Tuesday, October 11, 2011

Who Are the 1,400?

A recent analysis by the Detroit Free Press (reprinted in the Pioneer Press today) found that an increasing percent of those people the Right loves to hate -- you know, the ones who pay no federal income tax -- are making incomes that would generally be considered middle class if not upper-middle or beyond.

According to the story by Todd Spangler, "As of 2009, more than 20,000 filers making more than $200,000 a year...owed no income tax..." Of those 20,000, 1,470 brought home more than a million dollars a year, income-tax-free.

Most of the people who pay no income tax have only modest incomes (76 percent make under $25,000; 83 percent have adjusted gross incomes under $30,000). But the share of the non-payers who are better off has been increasing each year.

How does this happen? The story offers a sidebar with three scenarios, but only one of them describes a family making more than the median household income. In that scenario, a married couple filing jointly, with income of $100,000 and three minor children (one of whom is in college despite being under 18) managed to deduct their way out of taxes through a combination of mortgage interest, college and child care expenses, IRA investments, and medical expenses. Clearly, this is an unusual family that has both child care and college expenses, and if they really have all of these expenses, they don't have a whole lot of money to spend. So it almost makes sense that their income taxes would bottom out.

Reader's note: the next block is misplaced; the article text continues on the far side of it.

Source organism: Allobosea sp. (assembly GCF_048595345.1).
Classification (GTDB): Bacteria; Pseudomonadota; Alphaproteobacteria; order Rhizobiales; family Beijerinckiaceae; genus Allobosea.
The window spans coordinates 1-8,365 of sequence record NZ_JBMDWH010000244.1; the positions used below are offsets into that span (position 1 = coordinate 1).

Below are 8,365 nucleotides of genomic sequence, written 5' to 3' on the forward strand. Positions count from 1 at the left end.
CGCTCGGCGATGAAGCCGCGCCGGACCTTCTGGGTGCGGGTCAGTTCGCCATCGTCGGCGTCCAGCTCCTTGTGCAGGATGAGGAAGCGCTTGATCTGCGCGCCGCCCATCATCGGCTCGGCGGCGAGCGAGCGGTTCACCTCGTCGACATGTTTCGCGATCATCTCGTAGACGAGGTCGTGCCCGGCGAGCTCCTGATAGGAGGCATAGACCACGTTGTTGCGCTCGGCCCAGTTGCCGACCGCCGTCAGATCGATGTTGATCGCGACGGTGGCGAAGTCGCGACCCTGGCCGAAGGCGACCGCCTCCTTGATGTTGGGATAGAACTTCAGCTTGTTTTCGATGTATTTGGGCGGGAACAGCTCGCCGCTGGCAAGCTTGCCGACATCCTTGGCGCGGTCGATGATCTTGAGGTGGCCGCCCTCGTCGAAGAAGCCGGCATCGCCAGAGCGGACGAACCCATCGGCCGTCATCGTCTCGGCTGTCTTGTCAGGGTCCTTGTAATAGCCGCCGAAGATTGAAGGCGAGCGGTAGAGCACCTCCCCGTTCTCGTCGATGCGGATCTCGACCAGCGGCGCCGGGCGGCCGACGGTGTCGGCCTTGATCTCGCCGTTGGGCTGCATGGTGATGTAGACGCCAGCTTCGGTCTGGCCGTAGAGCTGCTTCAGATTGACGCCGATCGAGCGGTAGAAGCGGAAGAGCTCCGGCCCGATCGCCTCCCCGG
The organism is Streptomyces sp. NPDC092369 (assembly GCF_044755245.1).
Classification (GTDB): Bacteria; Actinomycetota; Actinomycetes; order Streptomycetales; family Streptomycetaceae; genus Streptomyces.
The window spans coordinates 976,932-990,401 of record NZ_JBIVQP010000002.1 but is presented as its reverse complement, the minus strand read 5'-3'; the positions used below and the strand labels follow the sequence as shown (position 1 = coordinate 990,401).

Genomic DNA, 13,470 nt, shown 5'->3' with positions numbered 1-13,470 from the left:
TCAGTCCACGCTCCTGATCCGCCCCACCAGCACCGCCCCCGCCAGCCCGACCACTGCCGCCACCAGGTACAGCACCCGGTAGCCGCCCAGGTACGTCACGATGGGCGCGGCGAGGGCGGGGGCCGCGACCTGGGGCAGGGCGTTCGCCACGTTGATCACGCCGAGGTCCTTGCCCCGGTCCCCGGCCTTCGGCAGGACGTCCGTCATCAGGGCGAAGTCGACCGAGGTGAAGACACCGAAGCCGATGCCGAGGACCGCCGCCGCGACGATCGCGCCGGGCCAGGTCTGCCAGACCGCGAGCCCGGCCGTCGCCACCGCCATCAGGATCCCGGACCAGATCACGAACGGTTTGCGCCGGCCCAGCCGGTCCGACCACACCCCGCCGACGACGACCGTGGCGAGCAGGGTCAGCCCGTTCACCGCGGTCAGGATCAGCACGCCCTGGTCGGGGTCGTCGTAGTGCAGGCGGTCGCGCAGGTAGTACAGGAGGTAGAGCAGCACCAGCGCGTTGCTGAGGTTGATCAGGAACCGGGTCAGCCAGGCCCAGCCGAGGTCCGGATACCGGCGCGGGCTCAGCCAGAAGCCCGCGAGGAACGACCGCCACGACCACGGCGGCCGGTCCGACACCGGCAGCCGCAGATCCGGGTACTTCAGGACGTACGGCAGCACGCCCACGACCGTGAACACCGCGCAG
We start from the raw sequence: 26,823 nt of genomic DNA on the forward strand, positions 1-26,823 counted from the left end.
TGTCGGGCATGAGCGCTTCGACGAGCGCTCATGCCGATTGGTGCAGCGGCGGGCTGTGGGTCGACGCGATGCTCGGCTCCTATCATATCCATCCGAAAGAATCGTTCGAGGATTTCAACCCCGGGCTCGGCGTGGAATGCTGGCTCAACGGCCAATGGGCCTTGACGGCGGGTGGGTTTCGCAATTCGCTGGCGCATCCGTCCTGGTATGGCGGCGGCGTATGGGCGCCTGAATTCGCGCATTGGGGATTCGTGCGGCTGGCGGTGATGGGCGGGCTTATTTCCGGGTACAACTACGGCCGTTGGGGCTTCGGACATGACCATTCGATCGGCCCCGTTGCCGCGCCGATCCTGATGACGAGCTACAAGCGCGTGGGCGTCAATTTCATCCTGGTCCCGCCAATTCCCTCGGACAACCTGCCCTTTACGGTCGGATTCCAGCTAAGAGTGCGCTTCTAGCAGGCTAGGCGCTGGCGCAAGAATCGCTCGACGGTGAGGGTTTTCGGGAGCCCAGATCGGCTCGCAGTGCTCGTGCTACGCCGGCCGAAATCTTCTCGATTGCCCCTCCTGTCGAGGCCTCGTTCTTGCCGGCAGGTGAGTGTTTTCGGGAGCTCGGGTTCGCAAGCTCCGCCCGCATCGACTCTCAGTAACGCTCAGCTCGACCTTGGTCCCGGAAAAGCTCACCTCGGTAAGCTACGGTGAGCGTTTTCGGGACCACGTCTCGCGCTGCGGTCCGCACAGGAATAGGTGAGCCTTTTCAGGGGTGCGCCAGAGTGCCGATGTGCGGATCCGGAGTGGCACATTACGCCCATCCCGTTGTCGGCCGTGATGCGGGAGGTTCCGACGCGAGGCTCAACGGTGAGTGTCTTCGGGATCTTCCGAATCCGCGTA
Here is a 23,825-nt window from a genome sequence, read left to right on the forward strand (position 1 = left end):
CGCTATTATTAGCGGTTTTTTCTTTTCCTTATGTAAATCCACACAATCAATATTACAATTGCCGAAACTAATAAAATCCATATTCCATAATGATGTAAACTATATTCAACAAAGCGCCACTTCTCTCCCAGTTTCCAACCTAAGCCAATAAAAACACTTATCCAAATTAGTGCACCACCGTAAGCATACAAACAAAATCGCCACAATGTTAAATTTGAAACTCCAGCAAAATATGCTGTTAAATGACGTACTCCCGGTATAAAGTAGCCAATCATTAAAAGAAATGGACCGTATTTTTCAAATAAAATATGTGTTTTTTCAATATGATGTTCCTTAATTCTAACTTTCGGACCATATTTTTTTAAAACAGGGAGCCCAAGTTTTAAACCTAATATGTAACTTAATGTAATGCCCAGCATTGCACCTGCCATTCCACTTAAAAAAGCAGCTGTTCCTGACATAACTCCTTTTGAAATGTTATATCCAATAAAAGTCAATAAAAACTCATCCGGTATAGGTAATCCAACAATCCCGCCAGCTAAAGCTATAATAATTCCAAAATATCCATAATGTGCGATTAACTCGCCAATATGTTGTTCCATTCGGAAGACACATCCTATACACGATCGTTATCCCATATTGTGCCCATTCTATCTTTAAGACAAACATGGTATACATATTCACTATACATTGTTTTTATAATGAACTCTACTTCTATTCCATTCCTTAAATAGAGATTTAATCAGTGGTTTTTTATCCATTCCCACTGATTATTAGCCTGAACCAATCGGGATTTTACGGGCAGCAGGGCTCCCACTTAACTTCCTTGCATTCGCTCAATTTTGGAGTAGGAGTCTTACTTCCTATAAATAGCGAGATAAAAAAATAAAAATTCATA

Essentially, it's an example of the Bush tax cuts at work. The cuts reduced rates, but also doubled the child tax credit, got rid of the "marriage penalty," and cut capital gains taxes. Under Obama, other smaller breaks have been added, such as Making Work Pay and new college credits. 

But what's up with the 1,400 millionaires who pay no income tax? Do they each have 20 children with a quarter of them in child care, a quarter in college, and two who have super-high medical bills? And does their income all derive from capital gains, which are taxed at a much lower rate?

I'd love it if someone could find out the answer to that.

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